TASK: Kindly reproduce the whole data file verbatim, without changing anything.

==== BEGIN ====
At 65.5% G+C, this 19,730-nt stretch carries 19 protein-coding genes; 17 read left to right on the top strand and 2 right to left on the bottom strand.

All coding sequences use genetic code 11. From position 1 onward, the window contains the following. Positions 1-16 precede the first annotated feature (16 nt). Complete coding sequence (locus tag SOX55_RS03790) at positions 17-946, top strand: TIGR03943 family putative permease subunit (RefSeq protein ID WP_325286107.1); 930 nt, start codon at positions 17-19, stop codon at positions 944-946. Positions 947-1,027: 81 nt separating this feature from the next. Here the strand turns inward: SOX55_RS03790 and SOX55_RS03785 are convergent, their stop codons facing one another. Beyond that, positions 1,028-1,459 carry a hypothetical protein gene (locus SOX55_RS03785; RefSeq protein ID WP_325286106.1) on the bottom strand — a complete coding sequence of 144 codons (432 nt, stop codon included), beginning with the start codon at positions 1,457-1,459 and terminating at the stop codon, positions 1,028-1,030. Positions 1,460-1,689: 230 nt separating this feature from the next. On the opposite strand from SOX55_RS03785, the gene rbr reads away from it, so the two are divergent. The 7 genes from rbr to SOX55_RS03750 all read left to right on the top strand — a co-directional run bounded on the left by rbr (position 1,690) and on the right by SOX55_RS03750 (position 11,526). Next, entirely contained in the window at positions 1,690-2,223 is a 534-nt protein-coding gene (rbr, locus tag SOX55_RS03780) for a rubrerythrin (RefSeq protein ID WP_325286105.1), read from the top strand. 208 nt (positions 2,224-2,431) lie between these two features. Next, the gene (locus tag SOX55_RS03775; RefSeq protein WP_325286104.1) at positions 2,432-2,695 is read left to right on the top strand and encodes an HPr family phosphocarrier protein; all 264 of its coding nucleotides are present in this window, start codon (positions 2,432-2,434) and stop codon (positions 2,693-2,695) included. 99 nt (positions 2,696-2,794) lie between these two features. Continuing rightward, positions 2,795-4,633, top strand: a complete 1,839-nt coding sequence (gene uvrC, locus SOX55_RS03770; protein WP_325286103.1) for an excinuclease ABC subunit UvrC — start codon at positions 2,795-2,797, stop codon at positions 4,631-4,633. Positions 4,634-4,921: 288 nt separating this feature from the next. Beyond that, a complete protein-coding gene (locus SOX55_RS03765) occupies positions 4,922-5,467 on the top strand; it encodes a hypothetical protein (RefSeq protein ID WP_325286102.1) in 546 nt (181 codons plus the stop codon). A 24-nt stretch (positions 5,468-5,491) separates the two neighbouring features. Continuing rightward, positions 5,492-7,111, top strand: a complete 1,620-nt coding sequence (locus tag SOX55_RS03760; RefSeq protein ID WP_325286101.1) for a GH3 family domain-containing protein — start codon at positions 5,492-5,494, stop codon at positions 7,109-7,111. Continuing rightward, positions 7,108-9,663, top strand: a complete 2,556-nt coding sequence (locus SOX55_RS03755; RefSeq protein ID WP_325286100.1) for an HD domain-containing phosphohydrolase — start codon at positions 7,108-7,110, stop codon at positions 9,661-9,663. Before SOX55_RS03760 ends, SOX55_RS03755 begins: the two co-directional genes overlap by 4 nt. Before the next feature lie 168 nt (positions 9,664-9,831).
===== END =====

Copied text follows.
At 65.5% G+C, this 19,730-nt stretch carries 19 protein-coding genes; 17 read left to right on the top strand and 2 right to left on the bottom strand.

All coding sequences use genetic code 11. From position 1 onward, the window contains the following. Positions 1-16 precede the first annotated feature (16 nt). Complete coding sequence (locus tag SOX55_RS03790) at positions 17-946, top strand: TIGR03943 family putative permease subunit (RefSeq protein ID WP_325286107.1); 930 nt, start codon at positions 17-19, stop codon at positions 944-946. Positions 947-1,027: 81 nt separating this feature from the next. Here the strand turns inward: SOX55_RS03790 and SOX55_RS03785 are convergent, their stop codons facing one another. Beyond that, positions 1,028-1,459 carry a hypothetical protein gene (locus SOX55_RS03785; RefSeq protein ID WP_325286106.1) on the bottom strand — a complete coding sequence of 144 codons (432 nt, stop codon included), beginning with the start codon at positions 1,457-1,459 and terminating at the stop codon, positions 1,028-1,030. Positions 1,460-1,689: 230 nt separating this feature from the next. On the opposite strand from SOX55_RS03785, the gene rbr reads away from it, so the two are divergent. The 7 genes from rbr to SOX55_RS03750 all read left to right on the top strand — a co-directional run bounded on the left by rbr (position 1,690) and on the right by SOX55_RS03750 (position 11,526). Next, entirely contained in the window at positions 1,690-2,223 is a 534-nt protein-coding gene (rbr, locus tag SOX55_RS03780) for a rubrerythrin (RefSeq protein ID WP_325286105.1), read from the top strand. 208 nt (positions 2,224-2,431) lie between these two features. Next, the gene (locus tag SOX55_RS03775; RefSeq protein WP_325286104.1) at positions 2,432-2,695 is read left to right on the top strand and encodes an HPr family phosphocarrier protein; all 264 of its coding nucleotides are present in this window, start codon (positions 2,432-2,434) and stop codon (positions 2,693-2,695) included. 99 nt (positions 2,696-2,794) lie between these two features. Continuing rightward, positions 2,795-4,633, top strand: a complete 1,839-nt coding sequence (gene uvrC, locus SOX55_RS03770; protein WP_325286103.1) for an excinuclease ABC subunit UvrC — start codon at positions 2,795-2,797, stop codon at positions 4,631-4,633. Positions 4,634-4,921: 288 nt separating this feature from the next. Beyond that, a complete protein-coding gene (locus SOX55_RS03765) occupies positions 4,922-5,467 on the top strand; it encodes a hypothetical protein (RefSeq protein ID WP_325286102.1) in 546 nt (181 codons plus the stop codon). A 24-nt stretch (positions 5,468-5,491) separates the two neighbouring features. Continuing rightward, positions 5,492-7,111, top strand: a complete 1,620-nt coding sequence (locus tag SOX55_RS03760; RefSeq protein ID WP_325286101.1) for a GH3 family domain-containing protein — start codon at positions 5,492-5,494, stop codon at positions 7,109-7,111. Continuing rightward, positions 7,108-9,663, top strand: a complete 2,556-nt coding sequence (locus SOX55_RS03755; RefSeq protein ID WP_325286100.1) for an HD domain-containing phosphohydrolase — start codon at positions 7,108-7,110, stop codon at positions 9,661-9,663. Before SOX55_RS03760 ends, SOX55_RS03755 begins: the two co-directional genes overlap by 4 nt. Before the next feature lie 168 nt (positions 9,664-9,831).